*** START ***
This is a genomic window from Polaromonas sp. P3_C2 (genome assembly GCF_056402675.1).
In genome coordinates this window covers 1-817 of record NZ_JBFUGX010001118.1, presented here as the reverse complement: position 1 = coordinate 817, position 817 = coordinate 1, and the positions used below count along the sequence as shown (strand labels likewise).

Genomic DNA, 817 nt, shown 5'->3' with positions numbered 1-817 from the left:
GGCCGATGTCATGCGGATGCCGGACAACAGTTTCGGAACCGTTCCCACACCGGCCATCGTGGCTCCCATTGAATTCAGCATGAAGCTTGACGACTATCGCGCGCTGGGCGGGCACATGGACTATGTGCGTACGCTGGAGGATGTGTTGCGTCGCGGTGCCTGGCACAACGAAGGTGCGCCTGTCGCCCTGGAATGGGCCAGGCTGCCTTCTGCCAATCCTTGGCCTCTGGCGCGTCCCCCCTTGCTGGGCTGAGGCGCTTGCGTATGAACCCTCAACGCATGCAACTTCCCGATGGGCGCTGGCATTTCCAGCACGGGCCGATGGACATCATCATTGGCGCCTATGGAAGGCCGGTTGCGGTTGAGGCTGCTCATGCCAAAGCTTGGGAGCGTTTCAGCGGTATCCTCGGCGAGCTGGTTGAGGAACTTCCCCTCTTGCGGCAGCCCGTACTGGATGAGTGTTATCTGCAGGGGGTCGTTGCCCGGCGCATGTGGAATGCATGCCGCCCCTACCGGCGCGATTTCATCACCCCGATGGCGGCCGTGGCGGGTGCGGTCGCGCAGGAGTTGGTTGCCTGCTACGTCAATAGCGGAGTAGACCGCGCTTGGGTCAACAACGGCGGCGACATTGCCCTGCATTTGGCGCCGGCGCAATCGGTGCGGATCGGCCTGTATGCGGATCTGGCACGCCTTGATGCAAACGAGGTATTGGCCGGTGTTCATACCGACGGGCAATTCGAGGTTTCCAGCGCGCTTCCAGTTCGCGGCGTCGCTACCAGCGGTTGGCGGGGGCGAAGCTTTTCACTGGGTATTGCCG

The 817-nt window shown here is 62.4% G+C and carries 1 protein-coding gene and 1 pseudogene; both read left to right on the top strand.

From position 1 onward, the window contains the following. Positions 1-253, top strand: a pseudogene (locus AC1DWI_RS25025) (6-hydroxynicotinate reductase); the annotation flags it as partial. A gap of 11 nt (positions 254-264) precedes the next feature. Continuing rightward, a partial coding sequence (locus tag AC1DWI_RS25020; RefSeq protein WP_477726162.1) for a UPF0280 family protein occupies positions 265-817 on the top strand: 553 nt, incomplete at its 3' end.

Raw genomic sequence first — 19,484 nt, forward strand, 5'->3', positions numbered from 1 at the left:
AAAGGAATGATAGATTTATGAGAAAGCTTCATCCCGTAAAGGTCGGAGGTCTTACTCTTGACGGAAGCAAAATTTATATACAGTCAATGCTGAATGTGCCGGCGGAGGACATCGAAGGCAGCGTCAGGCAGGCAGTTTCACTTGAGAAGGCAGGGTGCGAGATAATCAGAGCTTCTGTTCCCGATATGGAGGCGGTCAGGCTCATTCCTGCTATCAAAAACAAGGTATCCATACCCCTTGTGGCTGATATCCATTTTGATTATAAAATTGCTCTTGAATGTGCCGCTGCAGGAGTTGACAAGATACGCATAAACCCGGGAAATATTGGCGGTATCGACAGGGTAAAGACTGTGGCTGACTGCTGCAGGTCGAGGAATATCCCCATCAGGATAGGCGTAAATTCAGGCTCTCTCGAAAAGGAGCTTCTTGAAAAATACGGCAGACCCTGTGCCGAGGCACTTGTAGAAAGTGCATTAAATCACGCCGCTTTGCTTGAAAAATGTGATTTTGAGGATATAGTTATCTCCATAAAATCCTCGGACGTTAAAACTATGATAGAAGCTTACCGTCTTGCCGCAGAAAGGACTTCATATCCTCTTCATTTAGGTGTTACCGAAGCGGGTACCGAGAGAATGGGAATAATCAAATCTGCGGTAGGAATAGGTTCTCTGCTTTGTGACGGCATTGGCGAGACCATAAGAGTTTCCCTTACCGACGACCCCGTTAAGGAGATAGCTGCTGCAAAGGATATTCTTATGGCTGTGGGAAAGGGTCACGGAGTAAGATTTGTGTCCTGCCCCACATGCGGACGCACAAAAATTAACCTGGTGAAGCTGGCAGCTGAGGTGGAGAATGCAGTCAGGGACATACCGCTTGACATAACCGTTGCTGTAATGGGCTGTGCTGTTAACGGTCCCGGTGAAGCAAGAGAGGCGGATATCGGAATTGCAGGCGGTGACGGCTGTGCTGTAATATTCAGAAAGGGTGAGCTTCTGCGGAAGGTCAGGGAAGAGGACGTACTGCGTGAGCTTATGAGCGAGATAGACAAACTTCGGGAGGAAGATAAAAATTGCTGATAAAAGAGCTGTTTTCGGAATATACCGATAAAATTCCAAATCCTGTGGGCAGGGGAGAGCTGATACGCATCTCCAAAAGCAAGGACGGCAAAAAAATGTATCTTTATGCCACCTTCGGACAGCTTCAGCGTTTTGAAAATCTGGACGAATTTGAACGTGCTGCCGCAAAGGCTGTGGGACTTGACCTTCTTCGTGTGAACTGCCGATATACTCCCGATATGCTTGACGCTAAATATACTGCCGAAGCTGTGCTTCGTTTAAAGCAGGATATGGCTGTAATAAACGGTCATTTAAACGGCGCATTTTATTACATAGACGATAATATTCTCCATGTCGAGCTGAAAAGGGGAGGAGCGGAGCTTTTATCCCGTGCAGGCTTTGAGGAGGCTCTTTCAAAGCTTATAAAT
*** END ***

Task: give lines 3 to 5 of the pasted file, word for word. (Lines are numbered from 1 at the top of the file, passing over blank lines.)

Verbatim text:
Genomic DNA, 817 nt, shown 5'->3' with positions numbered 1-817 from the left:
GGCCGATGTCATGCGGATGCCGGACAACAGTTTCGGAACCGTTCCCACACCGGCCATCGTGGCTCCCATTGAATTCAGCATGAAGCTTGACGACTATCGCGCGCTGGGCGGGCACATGGACTATGTGCGTACGCTGGAGGATGTGTTGCGTCGCGGTGCCTGGCACAACGAAGGTGCGCCTGTCGCCCTGGAATGGGCCAGGCTGCCTTCTGCCAATCCTTGGCCTCTGGCGCGTCCCCCCTTGCTGGGCTGAGGCGCTTGCGTATGAACCCTCAACGCATGCAACTTCCCGATGGGCGCTGGCATTTCCAGCACGGGCCGATGGACATCATCATTGGCGCCTATGGAAGGCCGGTTGCGGTTGAGGCTGCTCATGCCAAAGCTTGGGAGCGTTTCAGCGGTATCCTCGGCGAGCTGGTTGAGGAACTTCCCCTCTTGCGGCAGCCCGTACTGGATGAGTGTTATCTGCAGGGGGTCGTTGCCCGGCGCATGTGGAATGCATGCCGCCCCTACCGGCGCGATTTCATCACCCCGATGGCGGCCGTGGCGGGTGCGGTCGCGCAGGAGTTGGTTGCCTGCTACGTCAATAGCGGAGTAGACCGCGCTTGGGTCAACAACGGCGGCGACATTGCCCTGCATTTGGCGCCGGCGCAATCGGTGCGGATCGGCCTGTATGCGGATCTGGCACGCCTTGATGCAAACGAGGTATTGGCCGGTGTTCATACCGACGGGCAATTCGAGGTTTCCAGCGCGCTTCCAGTTCGCGGCGTCGCTACCAGCGGTTGGCGGGGGCGAAGCTTTTCACTGGGTATTGCCG

The 817-nt window shown here is 62.4% G+C and carries 1 protein-coding gene and 1 pseudogene; both read left to right on the top strand.